December 15, 2006

Dvorak Thinks Microsoft Will STILL Be the Next ‘Big Tobacco’

John Dvorak thinks a case that is essentially the State of Iowa suing The Evil Empire for $330 mil is the first of many, and that they will succeed:

This began when some sharp lawyers in Des Moines dug through all the old antitrust documents and found even more crazy notes and memos from all sorts of important insiders. This includes memos that hint at anticonsumer behavior. The latest update to the case sent out by the PR machine promoting this lawsuit is here and definitely worth reading if you have the time.

I have mixed feelings about this lawsuit. If successful, it’s going to lead to more and more copycat lawsuits against Microsoft in an attempt to bleed the company dry. My advice to the company: Get that cash out of the bank immediately! Spend it or give it to shareholders before you lose it to these folks.

The danger for Microsoft is that with each new set of attorneys in each state (the ones that didn’t get a piece of the original federal antitrust suit), you’ll see newer and more creative concepts developed for the court to hear. In the Iowa case they are promoting something called ABTE—”applications barrier to entry.” This is exemplified by the practice of cutting products out of the loop in various ways and focusing on applications that run only on Microsoft products—a Web page that opens only under Internet Explorer, for example, or a media file that can be played only by a Microsoft player. It doesn’t take much research to find Web sites that were created by Microsoft to this day that won’t run properly under Firefox.

If the ABTE concept flies, then Microsoft is toast in one state after another as long as any sort of consumer-protection laws lurk on the books someplace. The smart state attorney generals are watching the Iowa case while scouring the books for some way to get on this potential gravy train. I mean, let’s face it, there are a lot of laws that nobody pays much attention to that are still there waiting for the unwary.

The worst part about this is that Microsoft will have a very difficult time beating these cases, since each one will be more fine-tuned than the next.

….. I don’t see how the company is going to get out from under these suits. First, the suits will come from state after state. Then certain cities will find a way to soak the company. Microsoft will fight the first few, but then a cookie-cutter template and precedents will emerge, making each case easier than the next. Then Microsoft will get out the checkbook, and it will become a money-grab.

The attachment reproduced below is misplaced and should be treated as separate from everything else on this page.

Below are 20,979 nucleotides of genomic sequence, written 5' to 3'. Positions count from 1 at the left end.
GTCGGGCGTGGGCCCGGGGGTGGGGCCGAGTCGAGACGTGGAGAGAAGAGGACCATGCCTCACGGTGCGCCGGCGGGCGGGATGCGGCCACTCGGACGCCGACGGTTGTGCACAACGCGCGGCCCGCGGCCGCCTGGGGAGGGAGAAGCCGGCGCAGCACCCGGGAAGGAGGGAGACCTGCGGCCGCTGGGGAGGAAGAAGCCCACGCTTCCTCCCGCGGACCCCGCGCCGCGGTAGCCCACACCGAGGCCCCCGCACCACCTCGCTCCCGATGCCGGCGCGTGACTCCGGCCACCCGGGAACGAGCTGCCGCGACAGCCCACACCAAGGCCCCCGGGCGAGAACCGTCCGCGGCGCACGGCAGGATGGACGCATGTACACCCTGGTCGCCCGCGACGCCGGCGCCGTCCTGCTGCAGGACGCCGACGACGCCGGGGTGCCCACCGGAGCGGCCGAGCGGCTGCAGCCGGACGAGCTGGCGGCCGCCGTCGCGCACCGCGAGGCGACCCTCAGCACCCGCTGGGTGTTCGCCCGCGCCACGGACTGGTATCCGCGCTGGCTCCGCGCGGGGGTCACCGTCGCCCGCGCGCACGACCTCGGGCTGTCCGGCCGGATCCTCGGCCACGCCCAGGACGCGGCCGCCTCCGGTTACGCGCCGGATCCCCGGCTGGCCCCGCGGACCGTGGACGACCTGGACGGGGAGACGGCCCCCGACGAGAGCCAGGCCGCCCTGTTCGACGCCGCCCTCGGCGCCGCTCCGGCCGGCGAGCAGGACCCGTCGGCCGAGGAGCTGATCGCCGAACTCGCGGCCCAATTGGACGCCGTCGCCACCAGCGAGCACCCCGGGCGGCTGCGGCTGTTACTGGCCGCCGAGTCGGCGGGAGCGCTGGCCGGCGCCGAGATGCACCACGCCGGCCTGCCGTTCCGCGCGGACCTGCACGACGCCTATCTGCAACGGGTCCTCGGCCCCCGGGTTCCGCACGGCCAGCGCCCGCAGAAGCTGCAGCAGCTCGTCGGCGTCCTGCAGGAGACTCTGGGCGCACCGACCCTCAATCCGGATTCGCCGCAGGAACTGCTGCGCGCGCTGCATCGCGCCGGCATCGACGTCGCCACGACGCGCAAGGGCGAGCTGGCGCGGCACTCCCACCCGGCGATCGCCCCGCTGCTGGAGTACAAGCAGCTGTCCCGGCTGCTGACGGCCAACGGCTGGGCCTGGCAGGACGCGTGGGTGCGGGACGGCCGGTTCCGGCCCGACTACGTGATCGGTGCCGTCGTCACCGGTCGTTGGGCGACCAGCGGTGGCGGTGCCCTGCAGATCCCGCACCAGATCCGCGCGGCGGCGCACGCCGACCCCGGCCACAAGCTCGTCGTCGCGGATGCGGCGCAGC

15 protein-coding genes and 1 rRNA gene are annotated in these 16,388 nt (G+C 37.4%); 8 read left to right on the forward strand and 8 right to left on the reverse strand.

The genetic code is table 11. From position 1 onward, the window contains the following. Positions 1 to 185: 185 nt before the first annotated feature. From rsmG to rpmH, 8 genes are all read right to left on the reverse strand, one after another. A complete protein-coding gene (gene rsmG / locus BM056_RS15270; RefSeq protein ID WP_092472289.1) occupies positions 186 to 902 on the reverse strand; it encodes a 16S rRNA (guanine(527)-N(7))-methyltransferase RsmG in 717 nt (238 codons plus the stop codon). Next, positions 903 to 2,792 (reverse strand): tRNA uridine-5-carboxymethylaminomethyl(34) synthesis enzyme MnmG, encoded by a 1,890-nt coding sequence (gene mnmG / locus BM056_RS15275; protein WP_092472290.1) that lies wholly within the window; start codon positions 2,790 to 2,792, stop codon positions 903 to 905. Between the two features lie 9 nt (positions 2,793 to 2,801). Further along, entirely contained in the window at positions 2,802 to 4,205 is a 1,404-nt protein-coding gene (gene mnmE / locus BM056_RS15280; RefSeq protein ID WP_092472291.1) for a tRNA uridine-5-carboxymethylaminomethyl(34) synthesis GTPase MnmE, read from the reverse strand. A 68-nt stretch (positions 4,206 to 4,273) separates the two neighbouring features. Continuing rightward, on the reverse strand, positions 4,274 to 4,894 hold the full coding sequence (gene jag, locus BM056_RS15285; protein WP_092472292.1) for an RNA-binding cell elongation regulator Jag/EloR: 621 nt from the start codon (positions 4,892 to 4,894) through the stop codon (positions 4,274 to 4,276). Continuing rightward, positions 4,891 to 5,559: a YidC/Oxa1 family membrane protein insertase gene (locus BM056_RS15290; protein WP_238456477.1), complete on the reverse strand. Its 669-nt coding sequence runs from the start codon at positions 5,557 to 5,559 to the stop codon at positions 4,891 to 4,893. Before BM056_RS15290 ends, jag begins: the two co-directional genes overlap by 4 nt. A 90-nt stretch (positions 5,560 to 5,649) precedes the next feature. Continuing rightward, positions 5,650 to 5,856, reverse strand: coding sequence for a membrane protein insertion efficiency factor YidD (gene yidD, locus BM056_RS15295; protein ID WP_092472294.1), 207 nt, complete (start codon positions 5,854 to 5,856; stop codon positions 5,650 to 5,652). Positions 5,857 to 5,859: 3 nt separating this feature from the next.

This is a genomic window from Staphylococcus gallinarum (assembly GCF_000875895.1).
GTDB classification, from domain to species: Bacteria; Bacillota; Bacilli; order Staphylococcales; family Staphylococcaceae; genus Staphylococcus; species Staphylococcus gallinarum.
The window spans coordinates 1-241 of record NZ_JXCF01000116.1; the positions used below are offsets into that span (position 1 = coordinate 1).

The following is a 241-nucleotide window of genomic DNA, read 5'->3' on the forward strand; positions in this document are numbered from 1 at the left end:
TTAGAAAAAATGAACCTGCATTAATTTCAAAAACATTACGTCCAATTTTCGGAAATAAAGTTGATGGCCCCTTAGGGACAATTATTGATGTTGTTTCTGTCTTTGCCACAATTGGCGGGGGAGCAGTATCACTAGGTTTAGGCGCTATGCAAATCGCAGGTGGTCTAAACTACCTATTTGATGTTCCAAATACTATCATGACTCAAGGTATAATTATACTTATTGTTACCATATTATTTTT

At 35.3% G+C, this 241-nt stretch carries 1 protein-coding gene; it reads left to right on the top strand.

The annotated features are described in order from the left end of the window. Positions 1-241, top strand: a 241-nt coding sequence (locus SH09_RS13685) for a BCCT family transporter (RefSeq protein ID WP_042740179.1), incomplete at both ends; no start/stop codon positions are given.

This is ridiculous. I hope Dvorak’s wrong.

No one would ever confuse me for a Microsoft cheerleader, but if he’s right, the states and the private law firms representing them will pocket hundreds of millions, if not billions. If form holds, the average “deceived” consumer will get, oh, I don’t know, maybe a $100 discount on their next Vista or Office purchase. Big whoop. Or, as was the case with tobacco, the winning state(s) will convince the courts that they should handle the settlement money instead of their supposedly aggrieved citizens. That would be just another way to get what is in effect a tax increase levied on a single company.

To what possible constructive end?



  1. I think Dvorak is on target here.

    What’s ridiculous is that Microsoft sitting on this mountain of cash. In a former era, this would have been spent in dividends long ago.

    If individual and group investors were cashing annual Microsoft dividend checks, this whole lawsuit thing wouldn’t see the light of day. No prosecutor would dare the wrath of going after senior citizens dividends.

    Dvorak has also proposed that Microsoft be split up into an operating systems, applications, and consumer media company. That move would also have nullified any lawsuit potentia

    Microsoft has brought it on themselves by hoarding cash and control long after it served any real purpose.

    As far as the prosecutors case, it’s at least as valid as the Tobacco settlements, in other words, not very, but enough to work.

    Comment by dave — December 15, 2006 @ 2:21 pm

  2. #1, Here I thought MS’s huge dividend some time ago took its mountain of cash down quite a bit. Maybe it just built back up in a relatively brief time.

    There’s an obscure tax called the accumulated earnings tax that would perhaps be worth an investigation.

    Comment by TBlumer — December 15, 2006 @ 11:20 pm

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